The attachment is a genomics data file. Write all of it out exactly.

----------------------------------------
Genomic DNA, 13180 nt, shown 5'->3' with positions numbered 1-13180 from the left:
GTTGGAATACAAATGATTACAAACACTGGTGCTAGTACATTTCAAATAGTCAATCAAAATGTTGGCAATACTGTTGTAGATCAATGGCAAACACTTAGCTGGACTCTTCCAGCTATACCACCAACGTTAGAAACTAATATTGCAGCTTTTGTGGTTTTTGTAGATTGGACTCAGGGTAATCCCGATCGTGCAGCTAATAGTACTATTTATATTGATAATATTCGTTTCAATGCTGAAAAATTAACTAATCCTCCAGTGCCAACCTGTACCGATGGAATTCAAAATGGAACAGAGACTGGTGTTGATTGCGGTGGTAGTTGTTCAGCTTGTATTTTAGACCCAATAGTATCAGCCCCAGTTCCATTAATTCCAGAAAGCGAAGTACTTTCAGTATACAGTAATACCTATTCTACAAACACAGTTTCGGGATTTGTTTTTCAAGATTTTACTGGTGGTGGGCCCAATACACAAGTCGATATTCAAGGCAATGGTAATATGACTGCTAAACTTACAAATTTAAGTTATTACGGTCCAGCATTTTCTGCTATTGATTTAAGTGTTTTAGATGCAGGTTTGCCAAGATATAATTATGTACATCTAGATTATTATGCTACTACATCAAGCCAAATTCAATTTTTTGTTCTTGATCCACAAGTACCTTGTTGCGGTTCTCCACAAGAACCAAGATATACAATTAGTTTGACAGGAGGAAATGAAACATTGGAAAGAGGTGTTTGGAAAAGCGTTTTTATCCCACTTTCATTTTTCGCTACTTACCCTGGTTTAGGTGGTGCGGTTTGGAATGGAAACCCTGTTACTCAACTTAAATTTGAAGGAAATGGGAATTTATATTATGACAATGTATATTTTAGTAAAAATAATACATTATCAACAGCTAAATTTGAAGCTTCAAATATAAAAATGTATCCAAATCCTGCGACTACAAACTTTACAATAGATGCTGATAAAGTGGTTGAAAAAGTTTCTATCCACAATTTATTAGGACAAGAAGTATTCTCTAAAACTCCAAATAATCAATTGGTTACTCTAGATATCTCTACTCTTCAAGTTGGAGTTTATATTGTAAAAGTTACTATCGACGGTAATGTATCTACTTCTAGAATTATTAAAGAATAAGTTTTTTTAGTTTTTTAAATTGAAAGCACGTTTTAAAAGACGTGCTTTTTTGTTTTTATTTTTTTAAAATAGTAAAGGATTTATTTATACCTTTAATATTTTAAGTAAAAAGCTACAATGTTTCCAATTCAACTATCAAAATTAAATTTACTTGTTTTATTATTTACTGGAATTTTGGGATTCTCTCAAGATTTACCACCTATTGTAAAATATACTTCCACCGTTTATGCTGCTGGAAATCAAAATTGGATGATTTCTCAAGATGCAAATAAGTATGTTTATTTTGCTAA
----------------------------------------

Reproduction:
Genomic DNA, 13180 nt, shown 5'->3' with positions numbered 1-13180 from the left:
GTTGGAATACAAATGATTACAAACACTGGTGCTAGTACATTTCAAATAGTCAATCAAAATGTTGGCAATACTGTTGTAGATCAATGGCAAACACTTAGCTGGACTCTTCCAGCTATACCACCAACGTTAGAAACTAATATTGCAGCTTTTGTGGTTTTTGTAGATTGGACTCAGGGTAATCCCGATCGTGCAGCTAATAGTACTATTTATATTGATAATATTCGTTTCAATGCTGAAAAATTAACTAATCCTCCAGTGCCAACCTGTACCGATGGAATTCAAAATGGAACAGAGACTGGTGTTGATTGCGGTGGTAGTTGTTCAGCTTGTATTTTAGACCCAATAGTATCAGCCCCAGTTCCATTAATTCCAGAAAGCGAAGTACTTTCAGTATACAGTAATACCTATTCTACAAACACAGTTTCGGGATTTGTTTTTCAAGATTTTACTGGTGGTGGGCCCAATACACAAGTCGATATTCAAGGCAATGGTAATATGACTGCTAAACTTACAAATTTAAGTTATTACGGTCCAGCATTTTCTGCTATTGATTTAAGTGTTTTAGATGCAGGTTTGCCAAGATATAATTATGTACATCTAGATTATTATGCTACTACATCAAGCCAAATTCAATTTTTTGTTCTTGATCCACAAGTACCTTGTTGCGGTTCTCCACAAGAACCAAGATATACAATTAGTTTGACAGGAGGAAATGAAACATTGGAAAGAGGTGTTTGGAAAAGCGTTTTTATCCCACTTTCATTTTTCGCTACTTACCCTGGTTTAGGTGGTGCGGTTTGGAATGGAAACCCTGTTACTCAACTTAAATTTGAAGGAAATGGGAATTTATATTATGACAATGTATATTTTAGTAAAAATAATACATTATCAACAGCTAAATTTGAAGCTTCAAATATAAAAATGTATCCAAATCCTGCGACTACAAACTTTACAATAGATGCTGATAAAGTGGTTGAAAAAGTTTCTATCCACAATTTATTAGGACAAGAAGTATTCTCTAAAACTCCAAATAATCAATTGGTTACTCTAGATATCTCTACTCTTCAAGTTGGAGTTTATATTGTAAAAGTTACTATCGACGGTAATGTATCTACTTCTAGAATTATTAAAGAATAAGTTTTTTTAGTTTTTTAAATTGAAAGCACGTTTTAAAAGACGTGCTTTTTTGTTTTTATTTTTTTAAAATAGTAAAGGATTTATTTATACCTTTAATATTTTAAGTAAAAAGCTACAATGTTTCCAATTCAACTATCAAAATTAAATTTACTTGTTTTATTATTTACTGGAATTTTGGGATTCTCTCAAGATTTACCACCTATTGTAAAATATACTTCCACCGTTTATGCTGCTGGAAATCAAAATTGGATGATTTCTCAAGATGCAAATAAGTATGTTTATTTTGCTAA